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Does the afrotropical army ant Dorylus (Anomma) molestus go extinct in fragmented forests?
Swarm-raiding army ants are extremely polyphagous nomadic predators inhabiting tropical forests. They are considered keystone species because their raids can regulate the population dynamics of their prey and because a plethora of both invertebrate and vertebrate species are obligatorily or facultatively associated with them. Field observations and mathematical modelling suggest that deforestation and accompanying forest fragmentation cause local extinctions of the neotropical swarm-raiding army ant Eciton burchellii which in turn have negative effects on its associated fauna. The aim of this study was to examine whether afrotropical army ants are affected by forest fragmentation in the same way. Surveys of Dorylus (Anomma) molestus colonies were carried out in forest fragments of different sizes and in the matrix habitat at two sites in Eastern Kenya, along the Lower Tana River and in the Taita Hills. There was no significant relationship between the presence of D. molestus, forest patch size and distance to the nearest neighbouring patch at either of the sites. Colonies were often found outside the forest and can survive long enough in dry scrubland areas to reach new forest patches as far as 2 km away. We conclude that populations of this army ant species are less vulnerable to fragmentation than those of the neotropical E. burchellii, and that D. molestus can survive better in matrix habitat between forests because of several key differences in the foraging and nesting behaviour of the two species. Finally, we present a simple scenario describing the complex D. molestus population dynamics along the Lower Tana River and discuss the implications of our findings for conservation-oriented management of the two forest systems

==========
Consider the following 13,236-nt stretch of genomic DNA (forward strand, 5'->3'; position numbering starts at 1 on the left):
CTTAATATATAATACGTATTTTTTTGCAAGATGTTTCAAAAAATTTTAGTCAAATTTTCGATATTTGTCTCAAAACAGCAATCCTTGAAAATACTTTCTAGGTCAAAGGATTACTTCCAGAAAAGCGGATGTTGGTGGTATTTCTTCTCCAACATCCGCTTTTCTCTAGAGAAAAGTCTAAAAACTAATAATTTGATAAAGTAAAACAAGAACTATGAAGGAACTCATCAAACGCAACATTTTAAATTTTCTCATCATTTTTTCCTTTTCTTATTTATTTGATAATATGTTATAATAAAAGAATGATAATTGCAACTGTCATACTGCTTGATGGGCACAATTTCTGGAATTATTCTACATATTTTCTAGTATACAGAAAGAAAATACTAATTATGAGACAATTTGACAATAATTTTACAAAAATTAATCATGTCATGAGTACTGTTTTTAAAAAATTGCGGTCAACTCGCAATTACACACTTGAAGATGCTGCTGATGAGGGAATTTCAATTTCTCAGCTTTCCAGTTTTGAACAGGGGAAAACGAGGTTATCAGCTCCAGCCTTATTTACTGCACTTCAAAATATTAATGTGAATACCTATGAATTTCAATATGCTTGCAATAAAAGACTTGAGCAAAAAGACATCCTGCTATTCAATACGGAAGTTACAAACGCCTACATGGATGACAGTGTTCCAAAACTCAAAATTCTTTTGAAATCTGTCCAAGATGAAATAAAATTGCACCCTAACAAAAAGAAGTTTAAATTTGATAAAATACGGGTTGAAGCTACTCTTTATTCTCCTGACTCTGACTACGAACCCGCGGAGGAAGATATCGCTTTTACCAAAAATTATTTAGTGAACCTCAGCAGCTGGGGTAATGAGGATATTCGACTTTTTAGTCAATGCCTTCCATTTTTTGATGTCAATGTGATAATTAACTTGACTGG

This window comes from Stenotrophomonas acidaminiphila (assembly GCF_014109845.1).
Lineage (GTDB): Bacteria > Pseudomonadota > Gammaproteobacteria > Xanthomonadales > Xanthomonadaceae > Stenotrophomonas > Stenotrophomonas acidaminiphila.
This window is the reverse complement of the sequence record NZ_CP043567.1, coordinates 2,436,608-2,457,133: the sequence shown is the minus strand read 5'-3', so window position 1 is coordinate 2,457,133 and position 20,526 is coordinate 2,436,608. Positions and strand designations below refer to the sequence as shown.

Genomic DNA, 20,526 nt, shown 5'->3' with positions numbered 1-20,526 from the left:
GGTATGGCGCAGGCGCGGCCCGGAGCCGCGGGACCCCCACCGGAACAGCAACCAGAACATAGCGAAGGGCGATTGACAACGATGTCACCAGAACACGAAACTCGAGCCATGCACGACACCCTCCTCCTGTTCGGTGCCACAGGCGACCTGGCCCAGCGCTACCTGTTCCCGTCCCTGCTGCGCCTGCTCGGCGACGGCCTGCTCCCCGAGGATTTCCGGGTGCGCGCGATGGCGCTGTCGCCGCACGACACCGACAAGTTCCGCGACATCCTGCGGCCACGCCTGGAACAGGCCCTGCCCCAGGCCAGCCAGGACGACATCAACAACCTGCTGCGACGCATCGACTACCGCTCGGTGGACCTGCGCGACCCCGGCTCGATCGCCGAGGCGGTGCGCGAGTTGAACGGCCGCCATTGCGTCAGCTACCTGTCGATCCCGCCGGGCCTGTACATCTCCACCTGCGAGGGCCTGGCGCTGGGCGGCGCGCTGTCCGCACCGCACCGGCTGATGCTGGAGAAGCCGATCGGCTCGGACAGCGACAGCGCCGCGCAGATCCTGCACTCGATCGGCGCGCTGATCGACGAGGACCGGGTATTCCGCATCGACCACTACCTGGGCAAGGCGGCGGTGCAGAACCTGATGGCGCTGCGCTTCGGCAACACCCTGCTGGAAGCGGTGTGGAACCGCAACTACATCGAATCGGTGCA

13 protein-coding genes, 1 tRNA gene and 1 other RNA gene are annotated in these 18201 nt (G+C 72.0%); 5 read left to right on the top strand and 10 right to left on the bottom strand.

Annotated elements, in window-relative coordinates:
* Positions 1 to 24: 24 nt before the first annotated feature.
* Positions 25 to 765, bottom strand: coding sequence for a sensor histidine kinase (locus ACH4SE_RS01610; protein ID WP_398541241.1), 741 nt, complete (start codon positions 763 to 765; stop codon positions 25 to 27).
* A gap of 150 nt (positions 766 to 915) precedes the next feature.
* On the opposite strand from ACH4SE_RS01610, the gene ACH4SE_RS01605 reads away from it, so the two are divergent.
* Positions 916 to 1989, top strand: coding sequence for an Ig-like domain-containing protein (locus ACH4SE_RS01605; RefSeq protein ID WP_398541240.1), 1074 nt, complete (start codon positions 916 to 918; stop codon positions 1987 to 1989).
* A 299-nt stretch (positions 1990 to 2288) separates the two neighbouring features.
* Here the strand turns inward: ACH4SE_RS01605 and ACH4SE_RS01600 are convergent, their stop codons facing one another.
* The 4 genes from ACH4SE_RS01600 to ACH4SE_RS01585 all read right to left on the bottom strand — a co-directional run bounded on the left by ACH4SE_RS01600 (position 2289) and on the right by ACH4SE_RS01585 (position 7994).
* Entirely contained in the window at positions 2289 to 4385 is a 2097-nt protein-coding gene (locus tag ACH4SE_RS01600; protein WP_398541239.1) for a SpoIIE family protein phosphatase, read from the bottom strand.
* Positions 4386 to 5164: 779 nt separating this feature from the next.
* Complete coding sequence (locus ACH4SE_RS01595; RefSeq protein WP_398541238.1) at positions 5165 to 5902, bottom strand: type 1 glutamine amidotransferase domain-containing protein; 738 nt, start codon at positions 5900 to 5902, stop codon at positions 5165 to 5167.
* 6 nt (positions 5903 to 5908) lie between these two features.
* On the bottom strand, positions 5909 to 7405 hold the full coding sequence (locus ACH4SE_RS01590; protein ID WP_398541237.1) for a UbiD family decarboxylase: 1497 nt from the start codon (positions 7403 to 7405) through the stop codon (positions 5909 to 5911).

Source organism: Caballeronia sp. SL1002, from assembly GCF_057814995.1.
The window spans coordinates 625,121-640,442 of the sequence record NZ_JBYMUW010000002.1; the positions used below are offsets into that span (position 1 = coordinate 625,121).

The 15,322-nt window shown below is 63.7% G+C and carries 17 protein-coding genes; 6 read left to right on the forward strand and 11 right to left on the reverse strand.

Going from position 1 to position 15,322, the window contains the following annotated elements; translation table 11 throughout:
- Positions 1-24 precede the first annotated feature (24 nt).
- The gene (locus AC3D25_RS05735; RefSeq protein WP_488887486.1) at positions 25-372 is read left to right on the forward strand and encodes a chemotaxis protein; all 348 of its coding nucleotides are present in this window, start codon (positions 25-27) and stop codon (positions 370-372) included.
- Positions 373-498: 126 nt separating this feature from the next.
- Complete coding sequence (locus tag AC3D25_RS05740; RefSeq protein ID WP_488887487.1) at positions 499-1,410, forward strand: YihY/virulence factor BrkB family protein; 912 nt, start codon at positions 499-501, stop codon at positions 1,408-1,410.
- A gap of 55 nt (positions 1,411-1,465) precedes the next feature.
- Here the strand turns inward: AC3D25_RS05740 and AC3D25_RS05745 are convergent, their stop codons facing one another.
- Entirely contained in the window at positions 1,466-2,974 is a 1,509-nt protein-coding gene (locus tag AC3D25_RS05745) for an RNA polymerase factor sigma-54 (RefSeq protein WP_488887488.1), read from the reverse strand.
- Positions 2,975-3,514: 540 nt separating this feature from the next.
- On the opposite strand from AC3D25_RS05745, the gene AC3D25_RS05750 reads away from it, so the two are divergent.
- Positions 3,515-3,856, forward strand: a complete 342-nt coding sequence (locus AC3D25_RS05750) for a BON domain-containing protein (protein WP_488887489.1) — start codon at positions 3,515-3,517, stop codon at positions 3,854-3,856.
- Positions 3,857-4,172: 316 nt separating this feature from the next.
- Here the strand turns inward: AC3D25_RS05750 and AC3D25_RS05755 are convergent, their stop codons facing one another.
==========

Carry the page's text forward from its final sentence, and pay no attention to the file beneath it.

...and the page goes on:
Keywords: Dorylinae; forest fragmentation; riverine forest; Tana River; Taita HillsJournal of East African Natural History Vol. 95 (2) 2006: pp. 163-179